LUXEMBOURG — The European Union’s highest court ruled Tuesday in favor of an Austrian law student who claims a trans-Atlantic data protection agreement doesn’t adequately protect consumers, a verdict that could have far-reaching implications for tech companies doing business in Europe.
Max Schrems launched the case following revelations two years ago by former National Security Agency contractor Edward Snowden about the NSA’s surveillance programs.
Schrems complained to the data protection commissioner in Ireland, where Facebook has its European headquarters, that U.S. law doesn’t offer sufficient protection against surveillance of data transferred by the social media company to servers in the United States.
Irish authorities initially rejected his complaint, pointing to a 2000 decision by the EU’s executive Commission that, under the so-called “safe harbor” agreement, the U.S. ensures adequate data protection.
The agreement has allowed for the free transfer of information by companies from the EU to U.S. It has been seen as a boost to trade since, absent such a deal, swift and smooth data exchange over the Internet would be much more difficult.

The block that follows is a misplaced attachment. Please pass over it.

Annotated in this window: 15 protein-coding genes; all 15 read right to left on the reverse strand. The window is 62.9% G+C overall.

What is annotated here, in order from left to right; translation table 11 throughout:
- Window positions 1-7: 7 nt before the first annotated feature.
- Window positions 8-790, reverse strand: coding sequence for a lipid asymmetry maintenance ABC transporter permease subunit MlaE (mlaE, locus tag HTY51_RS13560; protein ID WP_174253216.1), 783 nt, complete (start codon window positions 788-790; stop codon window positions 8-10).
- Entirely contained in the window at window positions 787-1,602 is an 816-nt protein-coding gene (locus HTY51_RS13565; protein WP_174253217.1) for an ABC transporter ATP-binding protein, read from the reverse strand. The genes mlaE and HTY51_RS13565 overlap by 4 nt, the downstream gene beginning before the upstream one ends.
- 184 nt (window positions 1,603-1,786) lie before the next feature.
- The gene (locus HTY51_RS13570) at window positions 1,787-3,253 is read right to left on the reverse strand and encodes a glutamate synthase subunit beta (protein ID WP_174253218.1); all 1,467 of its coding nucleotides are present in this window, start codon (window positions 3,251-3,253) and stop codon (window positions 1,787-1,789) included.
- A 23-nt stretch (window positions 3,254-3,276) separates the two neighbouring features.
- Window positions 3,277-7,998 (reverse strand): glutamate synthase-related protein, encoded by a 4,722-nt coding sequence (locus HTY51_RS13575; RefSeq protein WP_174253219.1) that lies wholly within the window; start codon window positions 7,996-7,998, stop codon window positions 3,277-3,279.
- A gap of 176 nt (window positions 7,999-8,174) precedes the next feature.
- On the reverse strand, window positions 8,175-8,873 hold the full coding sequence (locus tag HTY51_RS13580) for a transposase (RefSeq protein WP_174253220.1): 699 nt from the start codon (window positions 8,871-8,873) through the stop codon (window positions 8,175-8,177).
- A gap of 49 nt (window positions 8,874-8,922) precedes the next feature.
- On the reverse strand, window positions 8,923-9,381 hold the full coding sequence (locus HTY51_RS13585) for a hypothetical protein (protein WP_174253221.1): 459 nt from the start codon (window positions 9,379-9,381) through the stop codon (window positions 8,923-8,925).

Without “safe harbor,” personal data transfers are forbidden, or only allowed via costlier and more time-consuming means, under EU laws that prohibit data-sharing with countries deemed to have lower privacy standards, of which the United States is one.
On Tuesday, the European Court of Justice ruled the decision by the Commission invalid. It said that the “safe harbor” deal enables interference by U.S. authorities with fundamental rights and contains no reference either to U.S. rules to limit any such interference or to effective legal protection against it.
The court said the effect of the ruling is that the Irish data commissioner will now be required to examine Schrems’ complaint “with all due diligence.”
Once it has concluded its investigation, the authority must “decide whether … transfer of the data of Facebook’s European subscribers to the United States should be suspended on the ground that that country does not afford an adequate level of protection of personal data,” the court said in a summary of its ruling.
Facebook said it couldn’t immediately comment.
Schrems said he hoped the ruling will be a milestone for online privacy.
“This decision is a major blow for U.S. global surveillance that heavily relies on private partners,” Schrems said in a statement. “The judgement makes it clear that U.S. businesses cannot simply aid U.S. espionage efforts in violation of European fundamental rights.”
However, he noted that the ruling doesn’t bar data transfers from the EU to the U.S., but rather allows national data protection authorities to review individual transfers.
“Despite some alarmist comments I don’t think that we will see mayor disruptions in practice,” Schrems said.
But Richard Cumbley, global head of technology, media and telecommunications at law firm Linklaters, disagreed.
“This is extremely bad news for EU-U.S. trade,” he said. “Without ‘safe harbor,’ [businesses] will be scrambling to put replacement measures in place.”